Time to break free: Ending the outdated chhaupadi practice and embracing menstrual health


Sudurpaschim, the far west region of Nepal comprises 9.63 per cent of the country’s population. The region continues to practice the harmful tradition known as Chhaupadi pratha, despite being banned by the Supreme Court of Nepal in the year 2005.

I come from Dadeldhura District and have seen people following this tradition for years. Girls in my hometown only recently had access to sanitary pads but they are still forced to stay in the chhaupadi goth (shed) and people do not even touch them whenever they are mensurating as they are seen as impure.

If someone like me attempts to explain to the locals that the chhaupadi pratha is wrong and should be discontinued, they usually dismiss me, claiming that I am just a kid and do not understand the significance of the tradition. Some even believe that not adhering to it will bring punishment from a higher power upon the family.

It baffles me how the people in the Sudurpaschim region do not understand the risk and the harm that women and girls are facing because of this tradition.

Suffering in the name of tradition

Chhaupadi Shed. File Photo

Women and young girls are still compelled to take shelter in a chhaupadi shed, often located a distance away from their homes. These sheds are typically constructed using wood, mud, and grass. They are required to remain there until the conclusion of their monthly menstruation cycle, which spans about 5 to 6 days.

But if it is their first period then they have to stay there for 10 to 20 days. They are forced to use different utensils and clothes as most people treat them like they are suffering from an incurable disease or a curse.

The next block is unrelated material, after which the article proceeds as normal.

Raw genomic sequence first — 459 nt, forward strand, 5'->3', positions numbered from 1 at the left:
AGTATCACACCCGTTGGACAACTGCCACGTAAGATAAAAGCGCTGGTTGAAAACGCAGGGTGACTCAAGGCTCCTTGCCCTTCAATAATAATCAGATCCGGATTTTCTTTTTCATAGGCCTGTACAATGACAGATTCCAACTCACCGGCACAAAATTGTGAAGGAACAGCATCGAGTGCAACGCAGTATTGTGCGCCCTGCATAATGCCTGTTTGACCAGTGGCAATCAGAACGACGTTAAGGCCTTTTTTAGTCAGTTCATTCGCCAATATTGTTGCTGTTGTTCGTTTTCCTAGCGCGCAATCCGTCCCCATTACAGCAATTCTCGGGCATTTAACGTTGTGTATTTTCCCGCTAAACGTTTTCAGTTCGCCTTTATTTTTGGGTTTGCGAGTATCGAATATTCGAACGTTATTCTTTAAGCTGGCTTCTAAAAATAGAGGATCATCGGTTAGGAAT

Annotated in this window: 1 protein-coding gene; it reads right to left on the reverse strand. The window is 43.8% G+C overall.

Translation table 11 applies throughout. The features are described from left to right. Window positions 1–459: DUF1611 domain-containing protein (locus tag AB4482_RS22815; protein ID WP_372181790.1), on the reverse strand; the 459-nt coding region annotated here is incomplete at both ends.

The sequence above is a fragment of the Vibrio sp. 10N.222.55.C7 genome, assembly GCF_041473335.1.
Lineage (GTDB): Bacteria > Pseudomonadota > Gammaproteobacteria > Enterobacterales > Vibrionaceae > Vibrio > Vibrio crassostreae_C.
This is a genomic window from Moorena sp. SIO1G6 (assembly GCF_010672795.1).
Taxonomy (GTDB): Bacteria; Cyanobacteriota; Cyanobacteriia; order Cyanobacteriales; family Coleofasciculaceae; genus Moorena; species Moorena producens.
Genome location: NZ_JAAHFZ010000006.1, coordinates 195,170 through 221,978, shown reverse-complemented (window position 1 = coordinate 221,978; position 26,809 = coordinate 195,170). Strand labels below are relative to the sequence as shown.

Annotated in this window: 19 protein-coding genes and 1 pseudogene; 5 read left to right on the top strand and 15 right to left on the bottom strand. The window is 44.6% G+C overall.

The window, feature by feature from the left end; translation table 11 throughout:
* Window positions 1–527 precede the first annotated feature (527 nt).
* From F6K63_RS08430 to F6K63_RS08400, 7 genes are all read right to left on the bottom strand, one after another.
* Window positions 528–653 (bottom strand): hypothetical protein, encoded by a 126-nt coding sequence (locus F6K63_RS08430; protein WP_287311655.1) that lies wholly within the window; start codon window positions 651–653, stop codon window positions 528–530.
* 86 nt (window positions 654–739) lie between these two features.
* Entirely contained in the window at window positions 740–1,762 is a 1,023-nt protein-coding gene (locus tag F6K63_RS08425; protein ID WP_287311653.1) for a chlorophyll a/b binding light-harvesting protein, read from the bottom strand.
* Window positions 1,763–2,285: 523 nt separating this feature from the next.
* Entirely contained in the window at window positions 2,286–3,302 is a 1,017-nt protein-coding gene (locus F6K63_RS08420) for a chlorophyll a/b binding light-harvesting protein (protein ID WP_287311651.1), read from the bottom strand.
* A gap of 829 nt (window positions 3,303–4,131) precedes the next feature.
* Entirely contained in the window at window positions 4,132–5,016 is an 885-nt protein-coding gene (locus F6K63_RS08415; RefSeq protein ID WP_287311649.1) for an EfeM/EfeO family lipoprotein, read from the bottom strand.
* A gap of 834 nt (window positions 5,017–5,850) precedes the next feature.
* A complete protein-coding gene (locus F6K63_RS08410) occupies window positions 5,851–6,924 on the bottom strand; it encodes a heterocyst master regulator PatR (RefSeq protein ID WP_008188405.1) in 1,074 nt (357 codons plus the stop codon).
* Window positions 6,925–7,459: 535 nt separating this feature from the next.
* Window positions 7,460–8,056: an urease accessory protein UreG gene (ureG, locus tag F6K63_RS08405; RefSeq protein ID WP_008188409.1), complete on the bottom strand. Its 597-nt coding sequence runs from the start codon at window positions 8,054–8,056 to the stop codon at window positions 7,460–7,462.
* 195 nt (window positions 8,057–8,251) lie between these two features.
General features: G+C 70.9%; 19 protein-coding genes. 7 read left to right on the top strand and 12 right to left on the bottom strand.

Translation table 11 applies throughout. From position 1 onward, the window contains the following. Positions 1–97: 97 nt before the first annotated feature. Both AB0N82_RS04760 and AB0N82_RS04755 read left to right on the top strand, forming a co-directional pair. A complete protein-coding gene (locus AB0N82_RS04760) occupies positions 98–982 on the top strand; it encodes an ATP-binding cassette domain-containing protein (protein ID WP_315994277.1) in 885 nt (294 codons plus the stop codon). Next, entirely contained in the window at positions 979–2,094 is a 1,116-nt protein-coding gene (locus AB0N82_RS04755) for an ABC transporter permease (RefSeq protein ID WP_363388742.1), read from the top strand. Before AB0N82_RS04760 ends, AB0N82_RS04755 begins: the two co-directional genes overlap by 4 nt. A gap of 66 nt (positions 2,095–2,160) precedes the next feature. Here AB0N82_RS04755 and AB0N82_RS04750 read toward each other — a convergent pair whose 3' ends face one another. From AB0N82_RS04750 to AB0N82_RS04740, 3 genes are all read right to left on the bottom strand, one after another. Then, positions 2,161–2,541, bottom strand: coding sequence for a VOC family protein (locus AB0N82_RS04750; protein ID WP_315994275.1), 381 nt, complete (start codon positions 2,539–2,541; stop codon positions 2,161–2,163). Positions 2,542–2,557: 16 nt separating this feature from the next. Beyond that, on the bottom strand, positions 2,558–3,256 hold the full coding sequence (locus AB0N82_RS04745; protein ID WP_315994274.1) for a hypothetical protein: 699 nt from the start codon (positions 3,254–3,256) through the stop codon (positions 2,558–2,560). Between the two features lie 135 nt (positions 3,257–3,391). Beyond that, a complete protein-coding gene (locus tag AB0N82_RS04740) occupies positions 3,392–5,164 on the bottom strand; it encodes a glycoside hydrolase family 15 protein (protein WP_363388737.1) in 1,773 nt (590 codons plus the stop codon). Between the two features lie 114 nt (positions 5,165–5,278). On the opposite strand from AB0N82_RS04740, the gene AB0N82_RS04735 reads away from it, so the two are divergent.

They are even prohibited from touching a tree, as it is believed that doing so will cause the tree to rot. Despite the Supreme Court’s ban on this practice, it continues to persist due to deeply entrenched religious beliefs in the community.

Orthodox Hindus believe that failing to adhere to this tradition will displease the gods, potentially leading to generations facing ill fortune.

But they do not release how poorly they are treating the women in their families. Women do not receive the necessary hygiene supplies required during their menstruation, and as a result, many lose their lives each year due to various factors such as snake bites, suffocation from insufficient ventilation in the chhaupadi shed, and vaginal infections, among others.

Young girls live in fear of staying in the chhaupadi shed, as anyone can enter and pose a threat, including the risk of sexual assault or animal attacks. This practice is not limited to menstruating girls; even mothers of newborns are required to stay in the chhaupadi shed for up to nine to 15 days. This poses a significant risk of the child contracting various diseases due to the unsanitary conditions.

Need for awareness among locals

police destroying chhaupadi shed
Police destroying a chhaupadi shed in farwestern Nepal

The term chhaupadi originated in the far-western region of Nepal. Different regions have their own words for menstruation, such as Bahirhunu in Dadeldhura and chhaupadi in Achham. In many families, men refrain from discussing menstruation, viewing it as something impure.

This is the reason why we need to educate young boys about mensuration. It is important they know what mensuration is and educate them on the importance of breaking the taboo. However, in Sudurpaschim, many families opt to keep this topic hidden from their daughters, and consequently, a significant number of them remain unaware of what menstruation means.

While municipalities and the government are making efforts to put an end to these traditions, some locals remain resistant and continue to observe them. People need to realise that with time, embracing change and accepting new realities is crucial, rather than clinging to old taboos.

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Kami is a student at St Xavier's College.

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